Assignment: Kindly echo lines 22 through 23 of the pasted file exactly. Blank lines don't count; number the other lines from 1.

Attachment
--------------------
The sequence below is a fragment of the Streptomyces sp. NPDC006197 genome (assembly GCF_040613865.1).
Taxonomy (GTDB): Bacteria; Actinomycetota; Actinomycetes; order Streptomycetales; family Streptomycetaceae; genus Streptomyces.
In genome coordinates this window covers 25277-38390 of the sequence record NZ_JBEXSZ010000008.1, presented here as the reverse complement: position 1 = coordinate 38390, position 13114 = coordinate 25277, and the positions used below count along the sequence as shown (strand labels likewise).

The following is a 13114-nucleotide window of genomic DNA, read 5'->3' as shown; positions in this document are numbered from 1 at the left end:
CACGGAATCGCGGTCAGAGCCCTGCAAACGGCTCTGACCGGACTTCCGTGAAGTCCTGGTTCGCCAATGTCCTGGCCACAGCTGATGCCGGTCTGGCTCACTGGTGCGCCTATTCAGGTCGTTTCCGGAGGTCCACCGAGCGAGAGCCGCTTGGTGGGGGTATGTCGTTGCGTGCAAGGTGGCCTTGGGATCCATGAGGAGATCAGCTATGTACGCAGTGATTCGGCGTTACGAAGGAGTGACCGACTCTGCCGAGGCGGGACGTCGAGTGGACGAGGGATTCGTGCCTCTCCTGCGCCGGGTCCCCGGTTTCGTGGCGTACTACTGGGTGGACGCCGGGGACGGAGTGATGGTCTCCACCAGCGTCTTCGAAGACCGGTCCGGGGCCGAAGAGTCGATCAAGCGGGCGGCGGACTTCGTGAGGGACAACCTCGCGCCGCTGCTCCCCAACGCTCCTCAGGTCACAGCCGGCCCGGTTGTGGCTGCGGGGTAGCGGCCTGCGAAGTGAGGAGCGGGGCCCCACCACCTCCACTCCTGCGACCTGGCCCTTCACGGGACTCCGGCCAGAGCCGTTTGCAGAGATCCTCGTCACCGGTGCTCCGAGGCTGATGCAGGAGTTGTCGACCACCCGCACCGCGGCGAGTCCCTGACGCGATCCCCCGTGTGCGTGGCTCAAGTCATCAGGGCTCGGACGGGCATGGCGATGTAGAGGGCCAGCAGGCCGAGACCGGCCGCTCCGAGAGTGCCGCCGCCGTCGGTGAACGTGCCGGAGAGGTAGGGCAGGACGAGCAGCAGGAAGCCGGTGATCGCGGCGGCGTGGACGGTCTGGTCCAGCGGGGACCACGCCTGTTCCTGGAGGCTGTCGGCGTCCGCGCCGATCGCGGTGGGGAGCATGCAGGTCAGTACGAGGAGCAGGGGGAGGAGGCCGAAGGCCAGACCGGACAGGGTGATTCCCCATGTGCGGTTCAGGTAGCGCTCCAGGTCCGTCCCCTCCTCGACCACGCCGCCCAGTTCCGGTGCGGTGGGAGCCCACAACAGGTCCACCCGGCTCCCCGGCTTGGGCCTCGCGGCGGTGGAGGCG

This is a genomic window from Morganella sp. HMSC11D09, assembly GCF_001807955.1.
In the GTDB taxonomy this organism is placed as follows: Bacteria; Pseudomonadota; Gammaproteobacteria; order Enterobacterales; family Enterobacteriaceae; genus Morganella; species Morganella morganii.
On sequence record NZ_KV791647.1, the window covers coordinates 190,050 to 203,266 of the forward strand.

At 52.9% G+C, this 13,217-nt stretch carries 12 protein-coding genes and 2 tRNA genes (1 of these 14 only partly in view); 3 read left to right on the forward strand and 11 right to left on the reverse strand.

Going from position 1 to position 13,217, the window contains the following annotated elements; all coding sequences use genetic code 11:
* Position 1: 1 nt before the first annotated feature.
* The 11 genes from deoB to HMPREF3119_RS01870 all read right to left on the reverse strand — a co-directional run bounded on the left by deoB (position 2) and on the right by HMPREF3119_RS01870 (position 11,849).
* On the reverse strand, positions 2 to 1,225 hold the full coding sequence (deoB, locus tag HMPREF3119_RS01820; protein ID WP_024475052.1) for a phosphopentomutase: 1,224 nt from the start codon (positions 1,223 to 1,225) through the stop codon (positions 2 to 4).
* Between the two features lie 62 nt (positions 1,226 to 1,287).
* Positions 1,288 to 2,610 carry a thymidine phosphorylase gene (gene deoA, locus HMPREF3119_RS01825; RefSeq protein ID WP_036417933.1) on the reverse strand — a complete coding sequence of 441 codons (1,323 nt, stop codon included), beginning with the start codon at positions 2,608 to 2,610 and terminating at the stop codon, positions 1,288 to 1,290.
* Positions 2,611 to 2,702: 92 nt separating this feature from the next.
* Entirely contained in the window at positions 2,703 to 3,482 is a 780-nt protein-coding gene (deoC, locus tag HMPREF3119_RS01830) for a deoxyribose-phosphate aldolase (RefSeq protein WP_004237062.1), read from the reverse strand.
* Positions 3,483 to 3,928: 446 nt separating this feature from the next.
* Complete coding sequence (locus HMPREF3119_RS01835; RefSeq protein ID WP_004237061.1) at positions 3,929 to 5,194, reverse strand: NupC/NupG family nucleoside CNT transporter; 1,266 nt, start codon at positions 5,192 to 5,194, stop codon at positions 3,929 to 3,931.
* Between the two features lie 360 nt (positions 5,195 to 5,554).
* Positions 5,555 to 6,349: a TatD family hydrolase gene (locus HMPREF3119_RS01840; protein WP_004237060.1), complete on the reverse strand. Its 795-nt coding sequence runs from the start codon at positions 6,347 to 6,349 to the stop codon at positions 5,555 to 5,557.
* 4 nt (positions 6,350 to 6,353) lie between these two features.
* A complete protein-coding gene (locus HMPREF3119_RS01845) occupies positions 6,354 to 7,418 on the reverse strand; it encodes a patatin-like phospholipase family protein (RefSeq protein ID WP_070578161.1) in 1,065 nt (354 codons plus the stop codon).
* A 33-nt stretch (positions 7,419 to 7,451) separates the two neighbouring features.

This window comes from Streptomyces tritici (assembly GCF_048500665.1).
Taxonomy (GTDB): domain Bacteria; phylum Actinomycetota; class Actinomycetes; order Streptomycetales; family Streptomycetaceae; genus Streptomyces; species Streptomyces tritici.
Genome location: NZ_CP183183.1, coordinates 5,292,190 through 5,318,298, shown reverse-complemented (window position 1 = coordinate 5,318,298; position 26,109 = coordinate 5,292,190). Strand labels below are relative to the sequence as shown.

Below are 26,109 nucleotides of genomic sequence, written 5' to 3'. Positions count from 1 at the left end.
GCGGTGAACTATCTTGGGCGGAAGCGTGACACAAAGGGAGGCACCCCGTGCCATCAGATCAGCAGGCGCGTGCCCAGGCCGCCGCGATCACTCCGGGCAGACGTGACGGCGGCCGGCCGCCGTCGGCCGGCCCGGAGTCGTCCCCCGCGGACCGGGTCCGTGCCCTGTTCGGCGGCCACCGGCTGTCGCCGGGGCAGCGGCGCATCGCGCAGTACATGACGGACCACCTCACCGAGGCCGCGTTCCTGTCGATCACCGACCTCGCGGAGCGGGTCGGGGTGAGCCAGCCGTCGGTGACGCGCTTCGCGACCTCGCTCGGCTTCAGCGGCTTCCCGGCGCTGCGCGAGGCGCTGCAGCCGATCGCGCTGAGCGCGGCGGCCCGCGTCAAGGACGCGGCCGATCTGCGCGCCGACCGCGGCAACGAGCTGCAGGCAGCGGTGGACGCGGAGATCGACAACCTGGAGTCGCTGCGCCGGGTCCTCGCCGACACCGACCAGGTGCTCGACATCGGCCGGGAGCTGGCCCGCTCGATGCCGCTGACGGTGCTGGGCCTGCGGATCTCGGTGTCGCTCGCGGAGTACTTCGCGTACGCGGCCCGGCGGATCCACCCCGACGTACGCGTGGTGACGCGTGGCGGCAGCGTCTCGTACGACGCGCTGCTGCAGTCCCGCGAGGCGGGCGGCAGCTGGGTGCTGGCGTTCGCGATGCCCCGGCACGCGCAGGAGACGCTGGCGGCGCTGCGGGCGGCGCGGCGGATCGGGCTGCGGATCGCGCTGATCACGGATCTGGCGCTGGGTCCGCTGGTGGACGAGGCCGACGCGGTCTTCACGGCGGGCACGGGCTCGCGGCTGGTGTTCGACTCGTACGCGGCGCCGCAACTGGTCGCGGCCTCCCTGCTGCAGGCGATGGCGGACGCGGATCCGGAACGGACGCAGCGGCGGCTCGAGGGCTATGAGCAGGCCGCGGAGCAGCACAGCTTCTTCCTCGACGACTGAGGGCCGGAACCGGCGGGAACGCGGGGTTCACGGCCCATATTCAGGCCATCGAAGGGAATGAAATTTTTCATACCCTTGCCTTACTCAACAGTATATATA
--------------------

* 4 nt (positions 6,350 to 6,353) lie between these two features.
* A complete protein-coding gene (locus HMPREF3119_RS01845) occupies positions 6,354 to 7,418 on the reverse strand; it encodes a patatin-like phospholipase family protein (RefSeq protein ID WP_070578161.1) in 1,065 nt (354 codons plus the stop codon).